Used cars are finally becoming popular in China, where car buyers have traditionally preferred new cars over used ones by a wide margin. The growth of China’s used car sales applies to electric cars, too, with sales of used EVs nearly doubling to 47,000 in 2020. The China Automobile Dealers Association expects that number will be bigger by the end of 2021, as Bloomberg reports.
This growth is good because even though China has affordable EVs like the Wuling MINI EV, having even more affordable options — say, used versions of the same cars — makes EVs available to more people. We don’t just need more EVs; we also need used EVs. And once again, China’s EV market is enviable.
The most popular price bracket for used EVs is just under $16,000, according to Bloomberg, but the used prices start way lower. The Wuling MINI EV can cost as little as $4,150 on the used market, down from about $5,000 for a new one. That may not sound like much of a difference, but it’s almost one-fifth of the price. Other electric cars are hovering around the same figure for value retained.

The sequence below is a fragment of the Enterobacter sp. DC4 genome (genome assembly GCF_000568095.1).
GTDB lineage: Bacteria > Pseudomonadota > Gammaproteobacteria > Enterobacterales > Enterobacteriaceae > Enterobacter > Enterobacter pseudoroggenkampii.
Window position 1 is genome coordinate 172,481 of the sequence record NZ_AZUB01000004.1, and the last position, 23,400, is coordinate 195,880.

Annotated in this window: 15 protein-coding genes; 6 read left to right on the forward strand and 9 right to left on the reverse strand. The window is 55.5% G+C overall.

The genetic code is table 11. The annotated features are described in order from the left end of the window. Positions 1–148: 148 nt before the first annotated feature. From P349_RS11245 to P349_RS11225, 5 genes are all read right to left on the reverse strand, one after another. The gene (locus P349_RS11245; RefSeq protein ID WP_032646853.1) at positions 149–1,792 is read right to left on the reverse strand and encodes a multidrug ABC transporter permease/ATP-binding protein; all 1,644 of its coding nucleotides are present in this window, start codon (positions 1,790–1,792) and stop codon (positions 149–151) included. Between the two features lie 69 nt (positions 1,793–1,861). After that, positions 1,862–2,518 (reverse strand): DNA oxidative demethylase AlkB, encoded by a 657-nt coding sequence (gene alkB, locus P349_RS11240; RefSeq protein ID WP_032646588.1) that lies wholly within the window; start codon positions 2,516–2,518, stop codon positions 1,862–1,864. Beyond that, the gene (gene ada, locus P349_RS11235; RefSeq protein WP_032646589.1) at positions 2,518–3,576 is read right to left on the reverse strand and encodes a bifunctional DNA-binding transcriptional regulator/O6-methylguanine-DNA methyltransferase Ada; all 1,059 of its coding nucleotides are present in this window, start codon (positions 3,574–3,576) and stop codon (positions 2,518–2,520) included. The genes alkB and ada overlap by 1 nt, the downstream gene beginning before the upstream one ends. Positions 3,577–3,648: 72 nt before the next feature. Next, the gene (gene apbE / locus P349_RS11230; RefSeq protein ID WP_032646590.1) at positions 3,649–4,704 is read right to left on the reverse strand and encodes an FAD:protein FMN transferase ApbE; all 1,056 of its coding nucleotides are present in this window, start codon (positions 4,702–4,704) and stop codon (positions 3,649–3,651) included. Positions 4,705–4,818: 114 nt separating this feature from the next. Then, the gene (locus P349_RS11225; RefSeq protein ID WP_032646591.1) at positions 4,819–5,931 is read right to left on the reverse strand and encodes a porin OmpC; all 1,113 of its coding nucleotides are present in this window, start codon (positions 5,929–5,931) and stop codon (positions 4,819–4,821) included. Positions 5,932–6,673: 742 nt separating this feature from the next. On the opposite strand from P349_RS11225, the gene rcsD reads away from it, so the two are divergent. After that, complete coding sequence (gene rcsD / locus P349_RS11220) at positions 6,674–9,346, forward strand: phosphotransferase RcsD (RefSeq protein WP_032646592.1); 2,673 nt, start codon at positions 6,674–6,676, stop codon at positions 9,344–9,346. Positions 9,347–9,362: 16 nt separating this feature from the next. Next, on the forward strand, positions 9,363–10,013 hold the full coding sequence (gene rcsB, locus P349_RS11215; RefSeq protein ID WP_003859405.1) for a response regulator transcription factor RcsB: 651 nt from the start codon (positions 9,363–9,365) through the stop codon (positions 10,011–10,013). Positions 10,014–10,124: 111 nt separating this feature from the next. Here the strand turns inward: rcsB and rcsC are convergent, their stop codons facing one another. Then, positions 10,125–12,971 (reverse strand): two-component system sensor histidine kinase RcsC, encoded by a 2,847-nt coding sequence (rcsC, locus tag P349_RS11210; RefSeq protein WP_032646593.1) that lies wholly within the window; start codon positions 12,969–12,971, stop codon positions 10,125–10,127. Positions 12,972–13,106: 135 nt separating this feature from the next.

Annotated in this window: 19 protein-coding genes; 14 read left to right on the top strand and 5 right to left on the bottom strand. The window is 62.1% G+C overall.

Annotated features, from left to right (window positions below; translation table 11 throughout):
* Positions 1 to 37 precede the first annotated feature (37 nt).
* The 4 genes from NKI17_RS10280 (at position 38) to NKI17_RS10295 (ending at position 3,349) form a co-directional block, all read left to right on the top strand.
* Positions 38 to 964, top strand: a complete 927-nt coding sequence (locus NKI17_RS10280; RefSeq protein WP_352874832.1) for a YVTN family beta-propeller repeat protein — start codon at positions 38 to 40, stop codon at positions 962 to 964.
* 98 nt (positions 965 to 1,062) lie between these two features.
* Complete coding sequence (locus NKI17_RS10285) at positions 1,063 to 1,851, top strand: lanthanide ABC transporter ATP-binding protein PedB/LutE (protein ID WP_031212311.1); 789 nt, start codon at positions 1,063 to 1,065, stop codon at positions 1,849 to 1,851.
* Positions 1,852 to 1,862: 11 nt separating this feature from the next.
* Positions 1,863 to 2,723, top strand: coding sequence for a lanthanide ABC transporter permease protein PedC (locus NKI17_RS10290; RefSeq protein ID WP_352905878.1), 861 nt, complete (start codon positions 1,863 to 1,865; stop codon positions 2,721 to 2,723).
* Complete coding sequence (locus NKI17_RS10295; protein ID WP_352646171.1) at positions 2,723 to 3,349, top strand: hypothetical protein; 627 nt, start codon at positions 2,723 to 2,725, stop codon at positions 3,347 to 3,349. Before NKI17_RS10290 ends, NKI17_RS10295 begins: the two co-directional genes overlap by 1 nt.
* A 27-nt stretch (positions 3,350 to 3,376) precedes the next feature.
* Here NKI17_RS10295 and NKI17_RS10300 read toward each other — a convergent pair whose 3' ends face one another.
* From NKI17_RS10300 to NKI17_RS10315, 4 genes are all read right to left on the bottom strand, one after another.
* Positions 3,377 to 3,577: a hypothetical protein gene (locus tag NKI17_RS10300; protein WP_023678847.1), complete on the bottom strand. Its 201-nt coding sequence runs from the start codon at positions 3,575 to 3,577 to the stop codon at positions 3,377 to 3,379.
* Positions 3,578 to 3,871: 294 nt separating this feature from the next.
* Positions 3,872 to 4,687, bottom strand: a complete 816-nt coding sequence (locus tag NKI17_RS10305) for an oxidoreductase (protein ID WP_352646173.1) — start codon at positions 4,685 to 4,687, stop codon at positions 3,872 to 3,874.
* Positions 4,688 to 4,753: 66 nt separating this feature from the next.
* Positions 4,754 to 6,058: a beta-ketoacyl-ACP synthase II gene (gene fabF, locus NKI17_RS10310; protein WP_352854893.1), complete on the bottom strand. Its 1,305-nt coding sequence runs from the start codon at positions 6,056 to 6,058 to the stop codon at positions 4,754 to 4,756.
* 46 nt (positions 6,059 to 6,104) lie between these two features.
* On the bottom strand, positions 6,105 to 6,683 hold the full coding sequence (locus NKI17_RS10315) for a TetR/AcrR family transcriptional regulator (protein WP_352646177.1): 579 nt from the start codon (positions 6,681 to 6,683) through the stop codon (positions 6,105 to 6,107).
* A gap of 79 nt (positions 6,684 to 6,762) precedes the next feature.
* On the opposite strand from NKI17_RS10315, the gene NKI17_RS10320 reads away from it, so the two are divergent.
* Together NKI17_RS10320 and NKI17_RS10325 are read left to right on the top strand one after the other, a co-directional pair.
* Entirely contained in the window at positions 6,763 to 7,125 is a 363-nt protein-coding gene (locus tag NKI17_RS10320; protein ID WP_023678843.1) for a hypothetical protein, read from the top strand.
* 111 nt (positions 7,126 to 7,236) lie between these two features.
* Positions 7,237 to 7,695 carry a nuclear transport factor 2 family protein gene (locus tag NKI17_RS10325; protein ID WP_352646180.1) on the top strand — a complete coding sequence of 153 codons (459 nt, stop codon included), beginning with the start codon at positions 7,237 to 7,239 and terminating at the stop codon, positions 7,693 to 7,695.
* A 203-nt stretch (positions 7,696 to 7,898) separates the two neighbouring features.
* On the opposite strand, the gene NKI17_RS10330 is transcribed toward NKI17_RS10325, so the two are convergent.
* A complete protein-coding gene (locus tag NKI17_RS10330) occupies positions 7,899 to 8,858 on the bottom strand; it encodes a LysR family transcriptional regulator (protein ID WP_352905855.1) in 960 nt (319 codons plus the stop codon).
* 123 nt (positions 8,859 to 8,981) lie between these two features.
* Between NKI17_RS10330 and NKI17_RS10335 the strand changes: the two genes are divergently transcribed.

Used EVs from Li Auto keep about 80 percent of their value, those from Nio keep 77 percent, and those from Tesla keep about 74 percent. That’s over a quarter off the Tesla’s price when new! And it’s not like these used electric cars are obsolete, or have depleted batteries.
The majority of used EVs being bought in China are less than three years old, per CADA. I bet an EV from 2018 that’s cheaper by one-fifth, or one-fourth, of its price when new would be appealing to a lot of buyers in the U.S. who are still not totally convinced that electric cars are for them.
We keep waiting for EVs to dip under the $30,000 mark, but even with reduced range, it’s not likely we’ll see a cheap electric car very soon. But the used market could fill the cheap EV gap in the U.S. — if it ever gets backs to normal, that is. It’s not ideal, but the only cheap electric car we’ll see in the short-to-mid term will probably be a used one.